• The window is active, meaning that it has the keyboard input focus.
  • The window is inactive, but the mouse pointer is in the window. In other words, the window has the mouse input focus.

The modified security warning functionality was simultaneously offered on the X11 and Windows platforms.

API Overview

In addition to visual enhancements, the new API was introduced to set up arbitrary coordinates for the security warning icon. This functionality is available through the com.sun.awt.SecurityWarning class. This class provides the following static methods to relocate the security warning icon to an appropriate position relative to the current window size.

Method
Purpose
Dimension getSize(Window window)
Obtains the size of the security warning icon for the specified window. The Window.pack() or Window.isVisible() method must be invoked before retrieving the security warning size for the window.
void setPosition(Window window, Point2D point, float alignmentX, float alignmentY)
Sets the position of the security warning icon.
 

The alignmentX and alignmentY arguments of the second method specify the origin of the coordinate system to calculate the position of the security warning icon. The arguments' values must be in the range [0.0f...1.0f]. The 0.0f value represents the left (top) edge of the rectangular boundaries of the window. The 1.0f value represents the right (bottom) edge of the boundaries. Whenever the size of the window changes, the origin of the coordinate system is recalculated accordingly. The point argument specifies the location of the security warning icon in the coordinate system.

 
applet warning
Figure 4: Positions of the Warning Icon
 
 

If both the x and y coordinates of the point are equal to 0, the security warning icon is located right in the origin of the coordinate system. If both alignmentX and alignmentY are equal to 0 (the origin of the coordinate system is placed at the top left corner of the window), the point argument represents the absolute location of the security warning icon relative to the location of the window. Specifying the absolute location prevents the position of the icon from being affected by window resizing. For convenience, you can use the following constants to pass predefined values for the alignmentX and alignmentY arguments:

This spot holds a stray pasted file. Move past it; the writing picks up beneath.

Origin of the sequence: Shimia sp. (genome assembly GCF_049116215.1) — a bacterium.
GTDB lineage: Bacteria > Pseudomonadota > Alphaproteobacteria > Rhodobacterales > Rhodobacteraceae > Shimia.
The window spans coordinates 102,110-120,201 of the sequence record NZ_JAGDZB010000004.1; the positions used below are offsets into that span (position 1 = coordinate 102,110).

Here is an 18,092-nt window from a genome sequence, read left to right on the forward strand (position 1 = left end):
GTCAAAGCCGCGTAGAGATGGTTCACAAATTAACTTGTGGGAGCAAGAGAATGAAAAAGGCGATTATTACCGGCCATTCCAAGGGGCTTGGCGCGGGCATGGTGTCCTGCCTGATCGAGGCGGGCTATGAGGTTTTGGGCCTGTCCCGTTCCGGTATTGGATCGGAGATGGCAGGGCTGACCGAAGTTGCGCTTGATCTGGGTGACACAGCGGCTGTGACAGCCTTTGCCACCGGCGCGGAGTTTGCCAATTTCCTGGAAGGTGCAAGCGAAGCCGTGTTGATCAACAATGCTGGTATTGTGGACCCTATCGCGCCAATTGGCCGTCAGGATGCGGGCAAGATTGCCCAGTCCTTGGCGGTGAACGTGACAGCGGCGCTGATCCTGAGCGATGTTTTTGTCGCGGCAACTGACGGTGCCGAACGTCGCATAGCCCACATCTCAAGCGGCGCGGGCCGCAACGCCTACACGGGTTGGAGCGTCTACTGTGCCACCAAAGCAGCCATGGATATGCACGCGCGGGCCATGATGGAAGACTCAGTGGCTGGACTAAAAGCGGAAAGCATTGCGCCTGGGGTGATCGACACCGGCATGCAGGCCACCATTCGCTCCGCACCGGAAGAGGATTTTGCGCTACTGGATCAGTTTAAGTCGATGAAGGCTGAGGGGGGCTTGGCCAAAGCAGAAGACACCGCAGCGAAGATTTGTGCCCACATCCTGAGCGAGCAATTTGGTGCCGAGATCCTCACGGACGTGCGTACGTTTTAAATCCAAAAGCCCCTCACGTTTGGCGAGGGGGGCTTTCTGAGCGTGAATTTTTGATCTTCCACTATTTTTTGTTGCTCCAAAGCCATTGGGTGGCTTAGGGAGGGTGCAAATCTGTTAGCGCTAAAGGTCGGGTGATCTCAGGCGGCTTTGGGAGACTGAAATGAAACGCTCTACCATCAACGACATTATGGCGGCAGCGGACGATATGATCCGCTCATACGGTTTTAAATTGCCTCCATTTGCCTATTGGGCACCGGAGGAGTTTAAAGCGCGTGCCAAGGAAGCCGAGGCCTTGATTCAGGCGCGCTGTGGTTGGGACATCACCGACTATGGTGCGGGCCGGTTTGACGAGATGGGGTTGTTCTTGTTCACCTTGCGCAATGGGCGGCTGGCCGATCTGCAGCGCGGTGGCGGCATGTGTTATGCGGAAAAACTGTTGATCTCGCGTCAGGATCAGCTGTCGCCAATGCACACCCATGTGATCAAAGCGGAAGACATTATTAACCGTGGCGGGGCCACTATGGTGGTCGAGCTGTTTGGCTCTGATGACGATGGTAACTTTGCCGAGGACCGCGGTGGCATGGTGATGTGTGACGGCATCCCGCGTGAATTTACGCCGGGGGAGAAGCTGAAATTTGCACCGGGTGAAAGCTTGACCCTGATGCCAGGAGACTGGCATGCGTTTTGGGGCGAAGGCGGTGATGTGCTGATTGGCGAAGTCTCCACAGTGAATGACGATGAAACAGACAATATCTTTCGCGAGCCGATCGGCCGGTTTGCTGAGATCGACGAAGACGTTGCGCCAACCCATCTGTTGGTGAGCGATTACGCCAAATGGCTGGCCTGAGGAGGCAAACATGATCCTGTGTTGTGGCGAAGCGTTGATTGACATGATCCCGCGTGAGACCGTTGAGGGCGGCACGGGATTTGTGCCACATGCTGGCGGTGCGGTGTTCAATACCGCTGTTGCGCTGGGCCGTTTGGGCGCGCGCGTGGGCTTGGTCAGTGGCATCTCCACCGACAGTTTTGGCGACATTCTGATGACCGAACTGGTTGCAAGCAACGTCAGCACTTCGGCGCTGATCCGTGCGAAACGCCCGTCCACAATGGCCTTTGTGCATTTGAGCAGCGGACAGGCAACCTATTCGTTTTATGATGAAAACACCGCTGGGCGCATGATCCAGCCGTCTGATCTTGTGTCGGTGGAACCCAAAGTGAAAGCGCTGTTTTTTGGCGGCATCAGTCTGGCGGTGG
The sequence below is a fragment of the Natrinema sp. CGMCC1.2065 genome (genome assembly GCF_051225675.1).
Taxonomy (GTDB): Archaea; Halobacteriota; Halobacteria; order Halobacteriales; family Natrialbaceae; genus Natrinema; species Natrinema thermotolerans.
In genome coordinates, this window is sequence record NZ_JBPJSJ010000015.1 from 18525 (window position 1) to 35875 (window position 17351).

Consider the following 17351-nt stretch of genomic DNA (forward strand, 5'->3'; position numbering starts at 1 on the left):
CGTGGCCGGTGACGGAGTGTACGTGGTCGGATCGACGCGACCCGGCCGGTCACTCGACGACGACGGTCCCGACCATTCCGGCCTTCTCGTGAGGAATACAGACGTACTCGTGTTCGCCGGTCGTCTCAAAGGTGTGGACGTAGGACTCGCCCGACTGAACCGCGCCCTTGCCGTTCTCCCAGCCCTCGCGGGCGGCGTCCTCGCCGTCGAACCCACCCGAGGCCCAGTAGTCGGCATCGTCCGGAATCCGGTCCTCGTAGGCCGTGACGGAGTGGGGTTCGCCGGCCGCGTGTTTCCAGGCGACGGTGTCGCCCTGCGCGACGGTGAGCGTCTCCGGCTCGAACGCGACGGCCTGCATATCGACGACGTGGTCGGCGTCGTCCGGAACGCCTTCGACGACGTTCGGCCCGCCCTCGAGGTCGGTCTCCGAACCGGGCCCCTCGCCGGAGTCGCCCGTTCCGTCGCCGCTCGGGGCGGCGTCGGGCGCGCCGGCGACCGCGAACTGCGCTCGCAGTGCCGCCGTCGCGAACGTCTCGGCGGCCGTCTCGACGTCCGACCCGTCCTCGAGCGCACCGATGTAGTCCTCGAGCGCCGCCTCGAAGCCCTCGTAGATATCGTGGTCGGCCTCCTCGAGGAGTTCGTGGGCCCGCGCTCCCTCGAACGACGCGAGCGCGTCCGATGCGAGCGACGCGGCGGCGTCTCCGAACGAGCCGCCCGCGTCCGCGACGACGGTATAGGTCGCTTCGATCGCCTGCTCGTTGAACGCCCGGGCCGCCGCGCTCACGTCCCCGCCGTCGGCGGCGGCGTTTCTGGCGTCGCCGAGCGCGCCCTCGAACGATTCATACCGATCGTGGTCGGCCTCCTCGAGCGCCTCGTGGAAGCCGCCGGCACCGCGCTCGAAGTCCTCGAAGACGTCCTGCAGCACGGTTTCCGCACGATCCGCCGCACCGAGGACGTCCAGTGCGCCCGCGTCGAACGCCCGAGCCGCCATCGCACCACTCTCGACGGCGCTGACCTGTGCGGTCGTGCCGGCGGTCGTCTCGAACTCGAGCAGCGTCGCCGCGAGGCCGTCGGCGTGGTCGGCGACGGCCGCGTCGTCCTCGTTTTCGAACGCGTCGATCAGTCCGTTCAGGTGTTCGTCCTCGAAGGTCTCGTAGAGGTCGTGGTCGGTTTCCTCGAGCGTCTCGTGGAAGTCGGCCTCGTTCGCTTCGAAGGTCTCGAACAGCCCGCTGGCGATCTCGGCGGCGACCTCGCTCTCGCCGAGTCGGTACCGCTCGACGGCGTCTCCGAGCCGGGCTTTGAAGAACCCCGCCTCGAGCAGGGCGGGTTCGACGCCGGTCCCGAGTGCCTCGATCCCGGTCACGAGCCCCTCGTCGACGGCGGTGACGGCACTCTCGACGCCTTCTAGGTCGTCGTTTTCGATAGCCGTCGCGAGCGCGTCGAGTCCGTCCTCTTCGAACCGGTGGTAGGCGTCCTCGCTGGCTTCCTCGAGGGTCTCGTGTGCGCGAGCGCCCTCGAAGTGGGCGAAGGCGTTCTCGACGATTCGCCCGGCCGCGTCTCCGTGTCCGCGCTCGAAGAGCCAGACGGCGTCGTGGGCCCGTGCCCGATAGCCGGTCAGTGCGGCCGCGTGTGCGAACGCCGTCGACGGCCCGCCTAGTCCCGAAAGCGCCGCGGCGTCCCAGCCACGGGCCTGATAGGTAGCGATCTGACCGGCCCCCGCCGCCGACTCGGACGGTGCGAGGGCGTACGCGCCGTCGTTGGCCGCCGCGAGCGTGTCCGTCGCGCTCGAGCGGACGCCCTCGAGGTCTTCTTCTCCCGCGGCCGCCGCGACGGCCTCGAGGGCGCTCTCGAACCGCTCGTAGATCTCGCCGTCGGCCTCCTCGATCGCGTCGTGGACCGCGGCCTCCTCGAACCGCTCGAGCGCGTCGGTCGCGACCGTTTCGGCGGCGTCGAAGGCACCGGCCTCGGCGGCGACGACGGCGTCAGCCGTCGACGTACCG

• Component.BOTTOM_ALIGNMENT
  • Component.CENTER_ALIGNMENT
  • Component.LEFT_ALIGNMENT
  • Component.RIGHT_ALIGNMENT
  • COMPONENT.TOP_ALIGNMENT

The default position of the security warning icon is in the upper right corner of the window, two pixels to the right from the right edge. This position corresponds to the following arguments:

  • alignmentX = Component.RIGHT_ALIGNMENT or alignmentX = 1f
  • alignmentY = COMPONENT.TOP_ALIGNMENT or alignmentY = 0f
  • point = (2, 0)

Note: The security warning icon cannot be located farther than two pixels from the rectangular bounds of the window, and it must be always visible on screen. If either of these conditions is violated, the calculated position of the icon is forcibly adjusted by the system.

Setting the Position of the Security Warning Icon

You can explore the security warning functionality by testing the SecurityWarningApplet applet.

  1. Open the Java Control Panel
  2. Click the Advanced tab
  3. Select the Security -> Show sandbox warning banner option, if it is not already selected.

    If this option is not selected, the windows created by the applet will not display the security warning.
  4. If you just checked the option, reload the web page to enable the change.
  5. Try the following applet.
  6. Select either the decorated or undecorated untrusted window and click Show Untrusted Window to explore the security warning feature.